Politico

Judge rejects DOJ attempt to scrap McCabe lawsuit, orders discovery


What happened: A federal judge on Thursday rejected the Justice Department’s attempt to dismiss a lawsuit brought by former deputy FBI director Andrew McCabe alleging that he was fired in 2018 as an act of political retribution at the behest of President Donald Trump.

U.S. District Court Judge Randy Moss ruled that McCabe is entitled to discovery in his effort to prove that his removal by then-Attorney General Jeff Sessions was prompted by Trump’s repeated and public desire to damage him, meaning the administration’s private discussions could enter the public record.

McCabe, a central figure in the investigation of the 2016 Trump campaign’s contacts with Russians, was ousted just hours before he was set to retire — the president made him a frequent target of his Twitter fury and questioned in December 2017 why the longtime bureau veteran was “racing the clock to retire with full benefits.”

What it means: Moss’ 45-page ruling could lead to sworn depositions for key players in the saga and to the Justice Department, FBI and even the White House being forced to turn over all records related to McCabe’s dismissal. The uncomfortable fact-gathering process could air internal Justice Department machinations around the time of McCabe’s removal and shed new light on any political pressure DOJ officials were under from Trump and his aides.

The backstory: DOJ leaders attributed the decision to remove McCabe to Inspector General Michael Horowitz’s determination that McCabe misled him about media leaks when McCabe was being interviewed during a probe of the FBI’s handling of matters connected to Hillary Clinton.

Horowitz found that McCabe “lacked candor” once with former FBI Director James Comey and once with internal investigators reviewing the bureau’s handling of the Clinton probe. Though Trump allies expected McCabe to face charges over the matter, DOJ ultimately dropped the issue.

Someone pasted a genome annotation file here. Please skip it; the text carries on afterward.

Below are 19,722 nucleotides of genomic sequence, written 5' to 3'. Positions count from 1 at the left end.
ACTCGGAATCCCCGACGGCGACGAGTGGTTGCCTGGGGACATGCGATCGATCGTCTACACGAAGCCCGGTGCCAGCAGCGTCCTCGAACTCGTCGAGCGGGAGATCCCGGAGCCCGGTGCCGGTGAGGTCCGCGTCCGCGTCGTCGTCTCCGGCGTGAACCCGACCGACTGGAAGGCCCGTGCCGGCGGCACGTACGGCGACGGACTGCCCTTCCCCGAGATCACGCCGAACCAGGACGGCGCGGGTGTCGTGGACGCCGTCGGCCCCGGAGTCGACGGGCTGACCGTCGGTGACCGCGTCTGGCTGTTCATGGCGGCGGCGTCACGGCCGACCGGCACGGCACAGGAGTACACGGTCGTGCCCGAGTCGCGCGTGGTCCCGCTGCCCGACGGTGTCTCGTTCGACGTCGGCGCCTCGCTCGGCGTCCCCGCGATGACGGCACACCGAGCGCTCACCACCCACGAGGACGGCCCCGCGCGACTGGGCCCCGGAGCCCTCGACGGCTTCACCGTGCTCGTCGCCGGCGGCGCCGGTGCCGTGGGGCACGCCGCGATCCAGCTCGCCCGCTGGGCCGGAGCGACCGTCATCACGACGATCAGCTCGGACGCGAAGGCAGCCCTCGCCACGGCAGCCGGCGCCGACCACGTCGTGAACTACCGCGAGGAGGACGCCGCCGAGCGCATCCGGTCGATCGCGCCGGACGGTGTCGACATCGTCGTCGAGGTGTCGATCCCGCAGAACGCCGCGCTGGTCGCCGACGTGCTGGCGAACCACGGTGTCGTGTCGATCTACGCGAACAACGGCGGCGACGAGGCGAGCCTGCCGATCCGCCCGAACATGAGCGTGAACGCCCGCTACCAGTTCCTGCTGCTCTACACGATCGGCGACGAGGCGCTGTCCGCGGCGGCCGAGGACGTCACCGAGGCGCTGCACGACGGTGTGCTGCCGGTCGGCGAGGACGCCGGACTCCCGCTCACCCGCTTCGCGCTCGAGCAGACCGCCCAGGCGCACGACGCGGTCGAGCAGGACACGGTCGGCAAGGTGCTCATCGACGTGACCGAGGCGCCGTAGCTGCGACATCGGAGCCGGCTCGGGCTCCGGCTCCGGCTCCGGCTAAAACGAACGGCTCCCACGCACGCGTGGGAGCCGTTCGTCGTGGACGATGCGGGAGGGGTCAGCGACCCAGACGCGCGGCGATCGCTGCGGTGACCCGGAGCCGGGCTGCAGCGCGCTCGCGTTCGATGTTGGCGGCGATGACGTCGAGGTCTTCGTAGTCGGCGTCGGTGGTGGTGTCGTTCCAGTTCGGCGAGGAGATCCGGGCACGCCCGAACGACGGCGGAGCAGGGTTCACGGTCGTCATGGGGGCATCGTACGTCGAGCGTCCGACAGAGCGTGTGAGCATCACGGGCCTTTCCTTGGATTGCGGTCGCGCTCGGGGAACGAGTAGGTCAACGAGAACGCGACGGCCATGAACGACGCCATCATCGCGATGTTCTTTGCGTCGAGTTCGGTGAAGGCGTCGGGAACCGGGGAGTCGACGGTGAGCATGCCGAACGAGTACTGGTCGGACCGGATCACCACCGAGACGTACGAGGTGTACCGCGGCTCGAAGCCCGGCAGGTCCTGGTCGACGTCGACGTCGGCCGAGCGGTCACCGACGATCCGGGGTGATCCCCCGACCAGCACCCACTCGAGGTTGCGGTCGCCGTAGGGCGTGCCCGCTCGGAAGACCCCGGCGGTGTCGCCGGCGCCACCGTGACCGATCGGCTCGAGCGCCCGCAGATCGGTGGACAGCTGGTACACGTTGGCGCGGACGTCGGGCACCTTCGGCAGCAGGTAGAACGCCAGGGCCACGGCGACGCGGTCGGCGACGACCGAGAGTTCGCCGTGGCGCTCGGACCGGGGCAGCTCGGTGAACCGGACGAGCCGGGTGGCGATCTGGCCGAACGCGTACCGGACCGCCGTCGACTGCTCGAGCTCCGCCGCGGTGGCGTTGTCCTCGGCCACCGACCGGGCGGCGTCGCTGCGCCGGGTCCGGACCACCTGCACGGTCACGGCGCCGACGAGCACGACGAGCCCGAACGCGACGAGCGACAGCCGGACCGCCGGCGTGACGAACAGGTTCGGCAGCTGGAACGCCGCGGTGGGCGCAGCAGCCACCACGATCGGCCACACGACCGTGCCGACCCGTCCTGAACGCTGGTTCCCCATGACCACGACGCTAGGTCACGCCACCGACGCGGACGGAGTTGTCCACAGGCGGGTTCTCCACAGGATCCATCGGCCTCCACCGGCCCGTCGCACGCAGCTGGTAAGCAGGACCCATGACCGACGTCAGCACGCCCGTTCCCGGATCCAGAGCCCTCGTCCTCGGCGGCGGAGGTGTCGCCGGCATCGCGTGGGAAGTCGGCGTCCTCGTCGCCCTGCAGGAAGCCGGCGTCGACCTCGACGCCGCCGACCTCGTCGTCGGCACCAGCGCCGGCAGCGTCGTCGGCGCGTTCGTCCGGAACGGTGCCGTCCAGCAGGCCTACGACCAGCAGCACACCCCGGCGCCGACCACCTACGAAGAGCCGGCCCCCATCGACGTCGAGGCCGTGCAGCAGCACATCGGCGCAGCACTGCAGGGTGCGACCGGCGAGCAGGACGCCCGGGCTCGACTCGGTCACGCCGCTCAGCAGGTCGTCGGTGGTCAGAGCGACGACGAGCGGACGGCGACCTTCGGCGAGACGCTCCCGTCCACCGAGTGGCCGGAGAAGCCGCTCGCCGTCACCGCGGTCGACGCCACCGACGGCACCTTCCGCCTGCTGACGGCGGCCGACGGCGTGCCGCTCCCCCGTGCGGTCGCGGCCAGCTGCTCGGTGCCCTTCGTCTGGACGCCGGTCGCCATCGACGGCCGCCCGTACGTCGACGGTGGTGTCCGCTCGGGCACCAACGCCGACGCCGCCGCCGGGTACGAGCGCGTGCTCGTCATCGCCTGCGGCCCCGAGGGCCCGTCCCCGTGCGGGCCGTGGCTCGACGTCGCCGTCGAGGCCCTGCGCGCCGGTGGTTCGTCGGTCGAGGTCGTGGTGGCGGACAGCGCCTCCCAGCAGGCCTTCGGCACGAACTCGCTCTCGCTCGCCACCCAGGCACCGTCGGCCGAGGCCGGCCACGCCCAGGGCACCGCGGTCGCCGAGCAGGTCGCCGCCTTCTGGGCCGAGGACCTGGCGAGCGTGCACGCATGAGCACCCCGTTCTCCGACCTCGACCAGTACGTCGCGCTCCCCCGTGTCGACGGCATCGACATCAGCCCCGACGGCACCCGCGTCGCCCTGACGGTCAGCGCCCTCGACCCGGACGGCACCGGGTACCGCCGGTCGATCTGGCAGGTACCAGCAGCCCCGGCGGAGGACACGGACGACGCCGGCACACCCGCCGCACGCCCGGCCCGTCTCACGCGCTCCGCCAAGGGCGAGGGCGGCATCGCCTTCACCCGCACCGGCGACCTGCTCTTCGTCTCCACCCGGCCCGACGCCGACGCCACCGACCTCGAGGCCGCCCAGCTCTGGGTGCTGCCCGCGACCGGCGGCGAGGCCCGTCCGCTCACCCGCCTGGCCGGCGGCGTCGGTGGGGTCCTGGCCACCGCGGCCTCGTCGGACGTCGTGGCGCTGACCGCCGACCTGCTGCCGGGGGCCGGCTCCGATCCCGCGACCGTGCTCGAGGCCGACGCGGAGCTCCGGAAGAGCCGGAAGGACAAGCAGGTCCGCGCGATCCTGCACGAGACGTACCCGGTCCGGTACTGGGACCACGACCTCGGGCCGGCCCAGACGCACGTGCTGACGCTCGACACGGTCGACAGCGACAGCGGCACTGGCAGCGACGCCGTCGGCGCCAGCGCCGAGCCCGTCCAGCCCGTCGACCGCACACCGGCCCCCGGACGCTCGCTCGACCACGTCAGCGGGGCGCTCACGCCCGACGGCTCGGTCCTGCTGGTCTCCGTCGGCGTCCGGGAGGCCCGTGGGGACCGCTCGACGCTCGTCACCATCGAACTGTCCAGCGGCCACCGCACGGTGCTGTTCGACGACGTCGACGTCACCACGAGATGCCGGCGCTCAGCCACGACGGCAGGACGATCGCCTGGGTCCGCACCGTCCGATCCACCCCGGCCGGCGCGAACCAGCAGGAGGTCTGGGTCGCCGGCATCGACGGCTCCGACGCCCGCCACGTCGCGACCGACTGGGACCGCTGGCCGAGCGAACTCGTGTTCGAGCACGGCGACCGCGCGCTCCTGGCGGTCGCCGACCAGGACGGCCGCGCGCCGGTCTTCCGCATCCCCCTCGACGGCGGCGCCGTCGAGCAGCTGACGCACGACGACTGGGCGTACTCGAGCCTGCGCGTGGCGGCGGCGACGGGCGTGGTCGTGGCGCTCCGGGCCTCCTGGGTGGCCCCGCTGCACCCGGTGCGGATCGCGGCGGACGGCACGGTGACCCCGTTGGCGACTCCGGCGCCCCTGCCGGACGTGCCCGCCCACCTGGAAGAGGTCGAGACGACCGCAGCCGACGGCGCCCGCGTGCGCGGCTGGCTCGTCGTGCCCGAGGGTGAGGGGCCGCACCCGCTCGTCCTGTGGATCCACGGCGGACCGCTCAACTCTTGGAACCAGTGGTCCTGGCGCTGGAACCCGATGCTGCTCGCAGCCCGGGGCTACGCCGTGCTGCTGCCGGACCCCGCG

Though DOJ argued in seeking the dismissal of the lawsuit that McCabe’s removal was purely the result of his conduct during the Clinton matter, Moss said McCabe must be allowed to show whether that was merely a pretext.

”Without providing some opportunity for discovery….the Court cannot foreclose the possibility that Attorney General Sessions felt overwhelming pressure from President Trump to take punitive action against Plaintiff (based on the President’s belief regarding Plaintiff’s political affiliation and personal loyalty) and that, to avoid angering or disappointing the President, he fired Plaintiff late on a Friday night before Plaintiff could voluntarily retire and receive all of his accrued benefits,” Moss wrote.

The Justice Department argued “that no reasonable jury could find that they were motivated by [McCabe’s] perceived political affiliation or pressure from the President,” the judge relayed. “Defendants do so before answering the Complaint and before Plaintiff has had any opportunity for discovery. That approach is contrary to settled law.”

Trump regularly attacked McCabe in 2016 and after taking office over his wife’s failed Virginia state Senate campaign as a Democrat. Trump alleged that donations she received from top Democratic Party figures like longtime Clinton ally Terry McAuliffe proved the FBI was acting with anti-Trump bias. McCabe has indicated that Trump directly questioned him about his and his wife’s political beliefs during meetings after Trump took office.

Moss also rejected DOJ’s claim that the attorney general can’t be liable for being influenced by Trump, even if Trump’s motives were improper, since Cabinet officers are acting under an oath to the Constitution.

“But that argument ignores the fact that all federal officials take an oath to uphold the Constitution and that no one is entitled to an irrebuttable presumption of virtue under the law,” argued Moss, an appointee of President Barack Obama. “Defendants might ultimately show that the attorney general was not swayed by the president’s tweets and comments, but plaintiff is entitled to test his claim of improper influence through discovery and the usual rules of civil litigation.”

Moss’ opinion quotes at least half a dozen tweets from Trump railing against McCabe, marking just the latest occasion when the president’s freewheeling use of his favorite social media platform has wound up complicating the administration’s legal position in court.

What’s next: Rulings like the one Moss issued Thursday can’t typically be appealed without special permission from the court. However, the two sides in the case are expected to battle on over just who will have to give testimony in the next phase of the suit, as well as what sorts of documents McCabe’s legal team will be permitted to review.

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